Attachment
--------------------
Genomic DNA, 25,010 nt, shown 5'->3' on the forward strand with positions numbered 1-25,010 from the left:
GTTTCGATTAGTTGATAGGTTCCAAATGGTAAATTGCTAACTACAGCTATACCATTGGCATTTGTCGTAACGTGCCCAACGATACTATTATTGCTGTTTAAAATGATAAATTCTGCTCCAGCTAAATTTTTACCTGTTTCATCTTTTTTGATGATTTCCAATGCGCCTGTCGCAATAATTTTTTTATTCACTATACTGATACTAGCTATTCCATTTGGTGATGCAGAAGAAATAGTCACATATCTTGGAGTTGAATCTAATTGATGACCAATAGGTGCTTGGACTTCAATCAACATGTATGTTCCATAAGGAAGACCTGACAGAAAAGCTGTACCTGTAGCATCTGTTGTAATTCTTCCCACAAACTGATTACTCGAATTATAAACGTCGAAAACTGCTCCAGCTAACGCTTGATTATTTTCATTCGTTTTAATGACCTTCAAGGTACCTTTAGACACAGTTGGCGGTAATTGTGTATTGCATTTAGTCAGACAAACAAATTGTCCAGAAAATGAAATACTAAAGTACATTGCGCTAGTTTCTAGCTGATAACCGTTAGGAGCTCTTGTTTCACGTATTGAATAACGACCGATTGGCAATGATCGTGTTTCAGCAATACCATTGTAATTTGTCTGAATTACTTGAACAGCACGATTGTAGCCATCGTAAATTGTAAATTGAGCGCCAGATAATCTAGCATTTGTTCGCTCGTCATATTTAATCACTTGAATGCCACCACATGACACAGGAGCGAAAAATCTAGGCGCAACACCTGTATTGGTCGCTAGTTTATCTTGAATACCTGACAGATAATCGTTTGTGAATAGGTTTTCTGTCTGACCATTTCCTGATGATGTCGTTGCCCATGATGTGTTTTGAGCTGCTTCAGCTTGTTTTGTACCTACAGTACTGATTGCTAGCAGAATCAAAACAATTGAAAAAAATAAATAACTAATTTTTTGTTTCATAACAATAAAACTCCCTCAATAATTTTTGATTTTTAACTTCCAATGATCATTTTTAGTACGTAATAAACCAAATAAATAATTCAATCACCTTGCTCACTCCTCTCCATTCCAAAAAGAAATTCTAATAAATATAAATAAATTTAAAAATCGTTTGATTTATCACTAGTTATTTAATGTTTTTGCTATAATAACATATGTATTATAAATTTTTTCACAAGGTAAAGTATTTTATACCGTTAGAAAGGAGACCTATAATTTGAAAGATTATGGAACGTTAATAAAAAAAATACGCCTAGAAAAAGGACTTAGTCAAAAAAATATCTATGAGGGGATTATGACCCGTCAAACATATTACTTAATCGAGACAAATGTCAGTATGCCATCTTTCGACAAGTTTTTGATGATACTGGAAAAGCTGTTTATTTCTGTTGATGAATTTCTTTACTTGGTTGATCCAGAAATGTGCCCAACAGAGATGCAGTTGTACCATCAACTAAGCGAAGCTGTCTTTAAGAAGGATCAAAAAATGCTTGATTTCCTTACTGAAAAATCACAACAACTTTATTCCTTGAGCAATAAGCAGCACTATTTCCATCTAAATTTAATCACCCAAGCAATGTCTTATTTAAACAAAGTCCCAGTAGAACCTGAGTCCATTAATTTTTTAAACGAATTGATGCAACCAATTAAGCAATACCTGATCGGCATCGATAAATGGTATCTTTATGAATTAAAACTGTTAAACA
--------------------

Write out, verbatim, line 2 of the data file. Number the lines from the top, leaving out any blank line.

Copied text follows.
GTTTCGATTAGTTGATAGGTTCCAAATGGTAAATTGCTAACTACAGCTATACCATTGGCATTTGTCGTAACGTGCCCAACGATACTATTATTGCTGTTTAAAATGATAAATTCTGCTCCAGCTAAATTTTTACCTGTTTCATCTTTTTTGATGATTTCCAATGCGCCTGTCGCAATAATTTTTTTATTCACTATACTGATACTAGCTATTCCATTTGGTGATGCAGAAGAAATAGTCACATATCTTGGAGTTGAATCTAATTGATGACCAATAGGTGCTTGGACTTCAATCAACATGTATGTTCCATAAGGAAGACCTGACAGAAAAGCTGTACCTGTAGCATCTGTTGTAATTCTTCCCACAAACTGATTACTCGAATTATAAACGTCGAAAACTGCTCCAGCTAACGCTTGATTATTTTCATTCGTTTTAATGACCTTCAAGGTACCTTTAGACACAGTTGGCGGTAATTGTGTATTGCATTTAGTCAGACAAACAAATTGTCCAGAAAATGAAATACTAAAGTACATTGCGCTAGTTTCTAGCTGATAACCGTTAGGAGCTCTTGTTTCACGTATTGAATAACGACCGATTGGCAATGATCGTGTTTCAGCAATACCATTGTAATTTGTCTGAATTACTTGAACAGCACGATTGTAGCCATCGTAAATTGTAAATTGAGCGCCAGATAATCTAGCATTTGTTCGCTCGTCATATTTAATCACTTGAATGCCACCACATGACACAGGAGCGAAAAATCTAGGCGCAACACCTGTATTGGTCGCTAGTTTATCTTGAATACCTGACAGATAATCGTTTGTGAATAGGTTTTCTGTCTGACCATTTCCTGATGATGTCGTTGCCCATGATGTGTTTTGAGCTGCTTCAGCTTGTTTTGTACCTACAGTACTGATTGCTAGCAGAATCAAAACAATTGAAAAAAATAAATAACTAATTTTTTGTTTCATAACAATAAAACTCCCTCAATAATTTTTGATTTTTAACTTCCAATGATCATTTTTAGTACGTAATAAACCAAATAAATAATTCAATCACCTTGCTCACTCCTCTCCATTCCAAAAAGAAATTCTAATAAATATAAATAAATTTAAAAATCGTTTGATTTATCACTAGTTATTTAATGTTTTTGCTATAATAACATATGTATTATAAATTTTTTCACAAGGTAAAGTATTTTATACCGTTAGAAAGGAGACCTATAATTTGAAAGATTATGGAACGTTAATAAAAAAAATACGCCTAGAAAAAGGACTTAGTCAAAAAAATATCTATGAGGGGATTATGACCCGTCAAACATATTACTTAATCGAGACAAATGTCAGTATGCCATCTTTCGACAAGTTTTTGATGATACTGGAAAAGCTGTTTATTTCTGTTGATGAATTTCTTTACTTGGTTGATCCAGAAATGTGCCCAACAGAGATGCAGTTGTACCATCAACTAAGCGAAGCTGTCTTTAAGAAGGATCAAAAAATGCTTGATTTCCTTACTGAAAAATCACAACAACTTTATTCCTTGAGCAATAAGCAGCACTATTTCCATCTAAATTTAATCACCCAAGCAATGTCTTATTTAAACAAAGTCCCAGTAGAACCTGAGTCCATTAATTTTTTAAACGAATTGATGCAACCAATTAAGCAATACCTGATCGGCATCGATAAATGGTATCTTTATGAATTAAAACTGTTAAACA